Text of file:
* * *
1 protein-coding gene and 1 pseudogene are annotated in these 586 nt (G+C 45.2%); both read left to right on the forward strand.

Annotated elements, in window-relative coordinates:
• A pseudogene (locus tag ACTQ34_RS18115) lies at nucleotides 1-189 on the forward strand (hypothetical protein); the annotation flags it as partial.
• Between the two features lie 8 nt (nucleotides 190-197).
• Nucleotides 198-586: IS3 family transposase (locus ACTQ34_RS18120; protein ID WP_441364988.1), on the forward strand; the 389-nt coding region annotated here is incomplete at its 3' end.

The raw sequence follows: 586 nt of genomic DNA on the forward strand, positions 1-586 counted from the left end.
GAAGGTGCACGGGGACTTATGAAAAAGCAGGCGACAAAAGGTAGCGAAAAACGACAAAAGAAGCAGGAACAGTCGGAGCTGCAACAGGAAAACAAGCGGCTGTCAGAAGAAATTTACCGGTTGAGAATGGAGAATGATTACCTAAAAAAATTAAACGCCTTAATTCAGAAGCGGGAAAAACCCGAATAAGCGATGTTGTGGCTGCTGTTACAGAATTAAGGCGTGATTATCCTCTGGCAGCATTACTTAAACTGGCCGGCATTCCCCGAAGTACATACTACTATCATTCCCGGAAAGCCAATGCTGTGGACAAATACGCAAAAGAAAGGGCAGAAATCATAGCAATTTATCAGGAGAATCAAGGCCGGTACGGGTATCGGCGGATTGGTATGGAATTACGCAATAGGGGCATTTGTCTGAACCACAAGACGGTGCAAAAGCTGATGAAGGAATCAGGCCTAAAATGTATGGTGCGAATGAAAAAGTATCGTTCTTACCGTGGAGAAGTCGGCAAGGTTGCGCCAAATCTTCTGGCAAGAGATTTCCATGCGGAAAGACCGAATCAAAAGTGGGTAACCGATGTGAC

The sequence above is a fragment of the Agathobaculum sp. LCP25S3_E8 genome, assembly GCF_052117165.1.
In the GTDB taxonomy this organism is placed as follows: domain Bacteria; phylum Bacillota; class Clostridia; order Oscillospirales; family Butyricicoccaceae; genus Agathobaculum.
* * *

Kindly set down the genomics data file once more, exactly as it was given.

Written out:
1 protein-coding gene and 1 pseudogene are annotated in these 586 nt (G+C 45.2%); both read left to right on the forward strand.

Annotated elements, in window-relative coordinates:
• A pseudogene (locus tag ACTQ34_RS18115) lies at nucleotides 1-189 on the forward strand (hypothetical protein); the annotation flags it as partial.
• Between the two features lie 8 nt (nucleotides 190-197).
• Nucleotides 198-586: IS3 family transposase (locus ACTQ34_RS18120; protein ID WP_441364988.1), on the forward strand; the 389-nt coding region annotated here is incomplete at its 3' end.

The raw sequence follows: 586 nt of genomic DNA on the forward strand, positions 1-586 counted from the left end.
GAAGGTGCACGGGGACTTATGAAAAAGCAGGCGACAAAAGGTAGCGAAAAACGACAAAAGAAGCAGGAACAGTCGGAGCTGCAACAGGAAAACAAGCGGCTGTCAGAAGAAATTTACCGGTTGAGAATGGAGAATGATTACCTAAAAAAATTAAACGCCTTAATTCAGAAGCGGGAAAAACCCGAATAAGCGATGTTGTGGCTGCTGTTACAGAATTAAGGCGTGATTATCCTCTGGCAGCATTACTTAAACTGGCCGGCATTCCCCGAAGTACATACTACTATCATTCCCGGAAAGCCAATGCTGTGGACAAATACGCAAAAGAAAGGGCAGAAATCATAGCAATTTATCAGGAGAATCAAGGCCGGTACGGGTATCGGCGGATTGGTATGGAATTACGCAATAGGGGCATTTGTCTGAACCACAAGACGGTGCAAAAGCTGATGAAGGAATCAGGCCTAAAATGTATGGTGCGAATGAAAAAGTATCGTTCTTACCGTGGAGAAGTCGGCAAGGTTGCGCCAAATCTTCTGGCAAGAGATTTCCATGCGGAAAGACCGAATCAAAAGTGGGTAACCGATGTGAC

The sequence above is a fragment of the Agathobaculum sp. LCP25S3_E8 genome, assembly GCF_052117165.1.
In the GTDB taxonomy this organism is placed as follows: domain Bacteria; phylum Bacillota; class Clostridia; order Oscillospirales; family Butyricicoccaceae; genus Agathobaculum.